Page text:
In June 1990, eight million Algerians, some 65 percent of potential voters, cast their ballots in the first free, honest, multiparty election in the nation's history. The results were stunning. The FIS won control of 853 of Algeria's 1,541 municipalities, including Algiers. It received 54 percent of the total vote, including a huge majority among voters under 30. The FLN came in a distant second with 34 percent.

But the FIS victory did not quell public demonstrations. When, two months after the election, Iraqi forces invaded Kuwait, Bendjedid's regime supported the American-led coalition that landed troops in Saudi Arabia. Benhadj, defying the government, led his followers into the streets again, demanding that volunteers be recruited to fight against the Western forces on sacred Islamic soil.

The turmoil, which lasted for months, gave Bendjedid an excuse for indefinitely postponing parliamentary elections. The FIS then called a general strike, and for the second time in three years soldiers fired into crowds of protesters, killing several hundred. In June 1991 the government arrested Madani and Benhadj, along with some 700 militants, claiming to have discovered stores of FIS arms. But by then, Bendjedid had agreed to schedule parliamentary elections for December 26, 1991, with a runoff three weeks later.

Over Benhadj's objections, Madani issued instructions from his cell for the party to continue within the legal competition for power. The fall campaign proved unexpectedly calm, with candidates holding peaceful rallies and debating before orderly crowds. When the results were in, the FIS, disproving all the polls, stood ready to swallow up the government. Of 430 seats in parliament, the FIS won 188 outright and led in 140 of 199 outstanding contests. Moreover, it appeared likely to win two-thirds of the seats, enough to fulfill its campaign promise of replacing Bendjedid's constitution with the framework of an Islamic state.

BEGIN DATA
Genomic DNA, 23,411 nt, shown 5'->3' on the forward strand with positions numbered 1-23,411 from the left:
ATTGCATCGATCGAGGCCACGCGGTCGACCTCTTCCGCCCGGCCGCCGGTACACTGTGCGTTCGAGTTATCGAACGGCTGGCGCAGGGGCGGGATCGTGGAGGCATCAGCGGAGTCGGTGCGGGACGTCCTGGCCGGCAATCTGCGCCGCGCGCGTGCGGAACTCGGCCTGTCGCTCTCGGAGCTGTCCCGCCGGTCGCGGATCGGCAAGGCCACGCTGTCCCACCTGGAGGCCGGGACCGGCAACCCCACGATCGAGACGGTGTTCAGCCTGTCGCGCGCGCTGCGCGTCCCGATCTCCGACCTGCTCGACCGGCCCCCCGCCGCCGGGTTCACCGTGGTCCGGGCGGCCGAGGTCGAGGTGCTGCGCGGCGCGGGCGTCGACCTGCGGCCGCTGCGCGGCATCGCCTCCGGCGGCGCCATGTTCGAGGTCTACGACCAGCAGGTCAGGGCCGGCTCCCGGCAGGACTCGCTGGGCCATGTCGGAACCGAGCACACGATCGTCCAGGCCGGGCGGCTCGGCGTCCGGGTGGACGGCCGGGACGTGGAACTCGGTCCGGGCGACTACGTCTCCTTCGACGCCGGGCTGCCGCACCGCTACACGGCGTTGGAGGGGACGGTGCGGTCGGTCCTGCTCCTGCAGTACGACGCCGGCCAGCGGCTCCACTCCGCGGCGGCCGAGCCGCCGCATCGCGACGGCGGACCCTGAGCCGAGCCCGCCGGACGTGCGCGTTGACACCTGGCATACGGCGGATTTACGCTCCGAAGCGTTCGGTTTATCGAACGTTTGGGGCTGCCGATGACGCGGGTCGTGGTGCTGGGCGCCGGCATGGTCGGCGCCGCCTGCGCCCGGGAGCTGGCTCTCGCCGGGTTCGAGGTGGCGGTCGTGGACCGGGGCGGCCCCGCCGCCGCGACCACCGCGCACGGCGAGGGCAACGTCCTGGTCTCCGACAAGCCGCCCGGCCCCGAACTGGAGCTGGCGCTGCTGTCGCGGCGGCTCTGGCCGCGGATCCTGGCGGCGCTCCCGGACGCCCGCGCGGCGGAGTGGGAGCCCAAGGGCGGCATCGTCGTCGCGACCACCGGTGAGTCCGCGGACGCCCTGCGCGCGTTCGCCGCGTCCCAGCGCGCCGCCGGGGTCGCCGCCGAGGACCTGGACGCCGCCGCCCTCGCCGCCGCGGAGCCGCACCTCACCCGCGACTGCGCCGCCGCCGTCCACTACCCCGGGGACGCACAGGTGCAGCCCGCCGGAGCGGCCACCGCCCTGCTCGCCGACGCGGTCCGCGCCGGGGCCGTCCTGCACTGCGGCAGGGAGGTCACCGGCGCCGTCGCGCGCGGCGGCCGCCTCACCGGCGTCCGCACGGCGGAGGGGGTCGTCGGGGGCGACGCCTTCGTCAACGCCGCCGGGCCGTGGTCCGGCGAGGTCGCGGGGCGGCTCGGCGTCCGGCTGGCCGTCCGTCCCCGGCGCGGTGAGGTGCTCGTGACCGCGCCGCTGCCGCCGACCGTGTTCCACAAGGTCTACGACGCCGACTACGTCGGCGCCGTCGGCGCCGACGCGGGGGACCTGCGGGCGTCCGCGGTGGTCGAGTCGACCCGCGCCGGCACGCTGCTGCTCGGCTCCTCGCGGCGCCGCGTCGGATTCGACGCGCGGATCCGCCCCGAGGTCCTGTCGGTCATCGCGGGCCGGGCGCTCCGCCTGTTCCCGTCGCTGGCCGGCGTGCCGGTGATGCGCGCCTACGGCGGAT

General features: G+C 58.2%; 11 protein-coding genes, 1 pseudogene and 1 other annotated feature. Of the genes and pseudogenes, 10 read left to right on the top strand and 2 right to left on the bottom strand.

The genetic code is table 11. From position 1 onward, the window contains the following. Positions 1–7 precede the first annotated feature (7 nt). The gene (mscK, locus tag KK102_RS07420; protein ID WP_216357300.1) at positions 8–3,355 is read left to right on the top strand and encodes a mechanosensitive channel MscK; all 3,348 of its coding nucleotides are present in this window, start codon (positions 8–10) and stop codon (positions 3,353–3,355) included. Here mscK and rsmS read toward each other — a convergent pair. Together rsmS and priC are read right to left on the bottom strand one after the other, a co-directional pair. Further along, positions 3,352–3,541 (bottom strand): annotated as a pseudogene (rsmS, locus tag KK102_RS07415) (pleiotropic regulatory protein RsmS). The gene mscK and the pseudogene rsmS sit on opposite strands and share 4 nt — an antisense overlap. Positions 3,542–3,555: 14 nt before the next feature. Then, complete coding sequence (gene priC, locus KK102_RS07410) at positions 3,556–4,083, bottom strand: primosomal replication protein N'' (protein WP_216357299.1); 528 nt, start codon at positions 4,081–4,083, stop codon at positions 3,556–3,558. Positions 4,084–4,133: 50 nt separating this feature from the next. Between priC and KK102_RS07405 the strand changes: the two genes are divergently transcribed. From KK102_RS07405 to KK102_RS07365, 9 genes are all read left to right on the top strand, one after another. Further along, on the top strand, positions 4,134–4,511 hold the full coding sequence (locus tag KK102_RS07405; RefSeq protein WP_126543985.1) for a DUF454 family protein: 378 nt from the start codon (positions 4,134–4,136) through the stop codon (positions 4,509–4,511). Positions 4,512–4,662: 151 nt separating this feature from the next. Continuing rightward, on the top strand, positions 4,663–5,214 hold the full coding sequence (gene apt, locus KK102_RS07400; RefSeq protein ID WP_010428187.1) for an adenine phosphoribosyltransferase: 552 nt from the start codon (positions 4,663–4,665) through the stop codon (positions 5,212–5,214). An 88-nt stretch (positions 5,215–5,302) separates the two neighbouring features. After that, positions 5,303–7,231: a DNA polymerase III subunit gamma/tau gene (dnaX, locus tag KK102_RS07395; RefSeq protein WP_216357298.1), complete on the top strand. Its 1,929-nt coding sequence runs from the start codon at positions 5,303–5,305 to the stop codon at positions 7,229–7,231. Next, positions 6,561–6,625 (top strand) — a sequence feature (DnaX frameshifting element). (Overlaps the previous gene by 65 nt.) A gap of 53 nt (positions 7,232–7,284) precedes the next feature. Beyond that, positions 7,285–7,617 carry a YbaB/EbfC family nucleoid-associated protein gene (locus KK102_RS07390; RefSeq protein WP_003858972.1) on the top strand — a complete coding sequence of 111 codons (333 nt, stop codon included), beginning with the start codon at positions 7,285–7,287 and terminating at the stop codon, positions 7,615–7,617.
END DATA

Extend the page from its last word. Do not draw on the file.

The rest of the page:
Algeria's military regime went into shock. Bendjedid entertained the notion of giving the FIS a free hand in its social program in return for his retaining control of the defense and interior ministries. Such a deal, however, sat poorly with both the army and the FIS, which the street massacres had made into implacable enemies. On January 11, 1992, Bendjedid resigned, his departure ending the equivocation about who was in charge. For 30 years the army had let the FLN govern on condition that the party maintain order. Now its usefulness was at an end.

Three days later the army named a five-member High Council of State to assume the presidential functions. A moderate Islamist and a human rights activist provided a democratic facade, but the council was dominated by an army general. Its first decree dismissed the election results and canceled the runoff. The army's action has since entered the national lexicon as the January coup d'‚tat.

In the wake of the coup, the FIS promised -- at least until the government clarified its intentions -- "to remain within the legal framework without renouncing its plan for an Islamic state." But the army conducted a new mass arrest of FIS leaders, while sweeping Algiers and detaining anyone wearing the loose-fitting white tunics that identified FIS members. It also moved to regain control of the mosques, replacing fundamentalist imams by the dozens, cutting off loudspeakers, banning street gatherings. Over the next few weeks the government closed FIS offices, heavily curbed party press outlets, and removed the municipal officials elected in the landslide of 1990.